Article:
‘The Russian Woodpecker’ in review

Documentary delves into the mystery of the Chernobyl disaster and the enigma of the Russian woodpecker



A still from the film shows Fedor Alexandrovich standing in an abandoned classroom littered with gas masks.

Story by Sara Klein, Staff Writer

A blank, black screen and a rapid, helicopter cadance. But first, a disclaimer: “The authors of this film in no way intend to injure relations between Ukraine, Belarus and Russia.”

Fedor Alexandrovich, a Ukrainian artist and victim of the Chernobyl nuclear disaster, decided to investigate the catastrophe and stumbled upon a dark secret. Burdened by the information, the desire to share these clandestine findings and the need to protect his family from the KGB, Alexandrovich had to decide whether to keep the information to himself or play his part in the Ukrainian revolution.

“The Russian Woodpecker” began with Alexandrovich visiting the decrepit wreckage of the town of Chernobyl after becoming entranced by the secrets surrounding the catastrophe. As the film progressed, Alexandrovich became convinced that the Chernobyl disaster was purposely planned and carried out by a high-ranking Russian official to cover up an expensive blunder and save his reputation.

This blunder was known as the Duga radar, the machine that broadcasted the signal of the disruptive Russian Woodpecker that was supposedly designed by the Soviets during the Cold War as a weapon meant to disrupt communications. From its activation in 1976, the Duga radar caused chaos in Western communications, even prompting some more paranoid Americans to speculate about the possibility of “mind control.”

The weather phenomenon that caused the Duga radar to fail was almost as ludicrous as the notion of mind control. The Northern Lights over the United States served as a protective canopy, blocking the Duga radar and rendering it useless. With this expensive project now essentially worthless and with an impending evaluation of the project, Alexandrovich claimed the Minister of Communications Vasily Shamshin called the order for the destruction of the nuclear reactor. The reactor was close enough to the Duga that the meltdown would cover up the failed project and save Shamshin’s reputation.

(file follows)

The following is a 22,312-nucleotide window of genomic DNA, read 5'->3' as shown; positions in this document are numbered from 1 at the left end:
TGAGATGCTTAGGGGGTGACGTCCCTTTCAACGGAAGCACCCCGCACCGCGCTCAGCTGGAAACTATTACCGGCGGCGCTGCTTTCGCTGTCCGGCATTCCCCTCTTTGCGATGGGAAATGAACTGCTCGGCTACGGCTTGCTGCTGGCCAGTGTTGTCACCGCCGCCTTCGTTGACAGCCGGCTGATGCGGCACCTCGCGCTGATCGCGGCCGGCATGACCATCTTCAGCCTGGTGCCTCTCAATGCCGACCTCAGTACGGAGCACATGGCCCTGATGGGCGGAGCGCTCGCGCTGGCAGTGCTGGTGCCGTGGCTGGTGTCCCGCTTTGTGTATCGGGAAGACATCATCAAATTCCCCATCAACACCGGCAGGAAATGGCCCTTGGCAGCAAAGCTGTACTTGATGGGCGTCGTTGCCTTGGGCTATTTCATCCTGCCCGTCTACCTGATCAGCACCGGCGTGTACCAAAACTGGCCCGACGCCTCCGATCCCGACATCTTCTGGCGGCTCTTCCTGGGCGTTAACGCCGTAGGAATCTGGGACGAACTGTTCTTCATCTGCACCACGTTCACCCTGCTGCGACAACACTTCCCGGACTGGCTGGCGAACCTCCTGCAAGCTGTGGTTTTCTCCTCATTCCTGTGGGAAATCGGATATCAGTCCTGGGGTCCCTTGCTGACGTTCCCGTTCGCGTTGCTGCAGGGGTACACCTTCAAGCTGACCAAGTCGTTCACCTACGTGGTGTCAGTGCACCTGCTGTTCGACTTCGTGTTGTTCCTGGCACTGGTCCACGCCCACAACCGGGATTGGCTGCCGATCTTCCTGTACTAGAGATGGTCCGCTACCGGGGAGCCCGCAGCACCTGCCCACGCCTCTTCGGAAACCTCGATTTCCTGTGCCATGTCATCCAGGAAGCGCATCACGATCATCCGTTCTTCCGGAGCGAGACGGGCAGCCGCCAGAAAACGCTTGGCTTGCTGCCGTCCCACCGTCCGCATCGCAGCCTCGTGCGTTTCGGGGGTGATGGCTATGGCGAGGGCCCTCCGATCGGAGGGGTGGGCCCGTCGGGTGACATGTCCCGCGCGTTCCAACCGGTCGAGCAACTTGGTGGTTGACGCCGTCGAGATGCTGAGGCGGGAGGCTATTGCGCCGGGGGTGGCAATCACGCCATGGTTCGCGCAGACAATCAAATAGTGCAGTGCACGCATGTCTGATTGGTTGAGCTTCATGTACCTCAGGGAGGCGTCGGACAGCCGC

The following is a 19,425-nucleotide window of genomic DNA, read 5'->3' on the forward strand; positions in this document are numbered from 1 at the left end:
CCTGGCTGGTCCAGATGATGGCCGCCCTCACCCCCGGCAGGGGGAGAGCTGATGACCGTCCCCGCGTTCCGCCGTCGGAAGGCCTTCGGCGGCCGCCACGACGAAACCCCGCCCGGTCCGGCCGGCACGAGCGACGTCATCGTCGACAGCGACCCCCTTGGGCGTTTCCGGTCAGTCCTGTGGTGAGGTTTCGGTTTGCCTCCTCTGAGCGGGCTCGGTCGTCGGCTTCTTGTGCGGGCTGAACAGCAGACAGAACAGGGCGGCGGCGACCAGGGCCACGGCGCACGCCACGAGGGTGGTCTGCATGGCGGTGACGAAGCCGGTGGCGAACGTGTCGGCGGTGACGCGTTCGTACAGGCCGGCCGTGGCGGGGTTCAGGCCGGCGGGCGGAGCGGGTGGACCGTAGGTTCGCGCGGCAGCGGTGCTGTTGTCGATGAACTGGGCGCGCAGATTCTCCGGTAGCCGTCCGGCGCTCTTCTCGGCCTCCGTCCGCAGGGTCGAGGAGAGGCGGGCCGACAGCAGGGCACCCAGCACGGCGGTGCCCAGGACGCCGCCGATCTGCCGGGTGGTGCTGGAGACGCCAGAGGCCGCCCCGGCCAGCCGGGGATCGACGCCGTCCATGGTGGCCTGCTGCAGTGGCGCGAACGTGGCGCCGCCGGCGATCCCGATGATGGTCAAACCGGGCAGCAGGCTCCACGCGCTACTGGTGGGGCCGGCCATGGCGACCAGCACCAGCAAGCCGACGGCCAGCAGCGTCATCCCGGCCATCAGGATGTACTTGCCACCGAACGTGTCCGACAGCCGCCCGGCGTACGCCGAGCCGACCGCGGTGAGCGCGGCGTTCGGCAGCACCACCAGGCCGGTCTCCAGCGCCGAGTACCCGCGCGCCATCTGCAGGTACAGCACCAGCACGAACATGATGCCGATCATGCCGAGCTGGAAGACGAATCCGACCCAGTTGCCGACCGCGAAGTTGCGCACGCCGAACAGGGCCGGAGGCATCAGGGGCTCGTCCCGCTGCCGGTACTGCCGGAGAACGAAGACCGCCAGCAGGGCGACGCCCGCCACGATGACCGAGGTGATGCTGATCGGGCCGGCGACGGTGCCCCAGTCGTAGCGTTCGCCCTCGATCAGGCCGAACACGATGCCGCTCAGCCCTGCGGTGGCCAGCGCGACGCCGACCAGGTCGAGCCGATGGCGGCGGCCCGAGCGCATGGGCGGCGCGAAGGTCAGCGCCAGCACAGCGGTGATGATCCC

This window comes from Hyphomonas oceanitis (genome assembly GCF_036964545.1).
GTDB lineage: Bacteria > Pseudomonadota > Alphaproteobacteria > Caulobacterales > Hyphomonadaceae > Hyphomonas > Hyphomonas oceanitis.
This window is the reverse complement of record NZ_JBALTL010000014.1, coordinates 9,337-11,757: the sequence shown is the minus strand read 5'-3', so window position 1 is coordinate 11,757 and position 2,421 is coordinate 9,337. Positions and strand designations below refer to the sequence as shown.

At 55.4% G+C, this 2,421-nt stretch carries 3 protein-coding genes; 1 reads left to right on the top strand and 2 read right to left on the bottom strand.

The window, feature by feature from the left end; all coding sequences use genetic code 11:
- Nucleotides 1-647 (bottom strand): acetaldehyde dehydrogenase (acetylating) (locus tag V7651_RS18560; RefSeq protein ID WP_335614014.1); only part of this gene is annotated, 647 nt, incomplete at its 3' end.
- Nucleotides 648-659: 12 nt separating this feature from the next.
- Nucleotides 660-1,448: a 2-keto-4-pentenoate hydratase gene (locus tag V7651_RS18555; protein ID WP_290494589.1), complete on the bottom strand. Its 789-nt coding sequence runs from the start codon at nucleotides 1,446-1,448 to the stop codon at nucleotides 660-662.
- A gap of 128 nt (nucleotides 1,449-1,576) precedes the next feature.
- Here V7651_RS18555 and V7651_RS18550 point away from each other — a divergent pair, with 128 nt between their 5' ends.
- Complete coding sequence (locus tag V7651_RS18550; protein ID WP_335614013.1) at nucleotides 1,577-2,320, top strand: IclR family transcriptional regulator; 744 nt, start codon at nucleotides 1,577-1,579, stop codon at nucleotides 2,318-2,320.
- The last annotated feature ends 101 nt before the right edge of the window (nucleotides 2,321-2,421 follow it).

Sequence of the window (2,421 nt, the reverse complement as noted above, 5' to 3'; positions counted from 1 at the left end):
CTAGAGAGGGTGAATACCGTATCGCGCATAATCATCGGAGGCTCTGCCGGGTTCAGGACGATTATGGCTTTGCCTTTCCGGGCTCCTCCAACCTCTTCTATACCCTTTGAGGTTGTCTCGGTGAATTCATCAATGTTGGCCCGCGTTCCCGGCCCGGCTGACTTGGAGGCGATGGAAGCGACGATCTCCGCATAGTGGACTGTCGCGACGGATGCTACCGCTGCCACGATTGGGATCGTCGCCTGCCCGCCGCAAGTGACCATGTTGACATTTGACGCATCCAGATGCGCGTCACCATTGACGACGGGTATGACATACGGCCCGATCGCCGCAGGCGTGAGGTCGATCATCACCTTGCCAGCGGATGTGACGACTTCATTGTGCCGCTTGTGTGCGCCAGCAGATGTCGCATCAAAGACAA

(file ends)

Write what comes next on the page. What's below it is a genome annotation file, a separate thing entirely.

Taking into consideration that 985,000 lives that have reportedly been claimed by the Chernobyl nuclear disaster, this accusation isn’t to be taken lightly.

Although the documentary is compelling with its testimonies and theatricality, many of the scenes take on a more staged quality. The emotional and heartfelt monologues don’t seem genuine and the creative symbolism and theatrics in general put into question the authenticity of the documentary.

Whatever doubts I have on the truthfulness of the theory does not negate the enjoyability of the documentary. The storytelling was remarkable and held me captive for the entire film. It was artfully produced and incredibly done, deserving of the World Cinema Documentary Grand Jury Prize it won at the 2015 Sundance Film Festival.
Experience the conspiracy theory for yourself in Woodland Theater. The documentary will air at 7 p.m. Friday, 2 and 7 p.m. Saturday and 2 p.m. Sunday.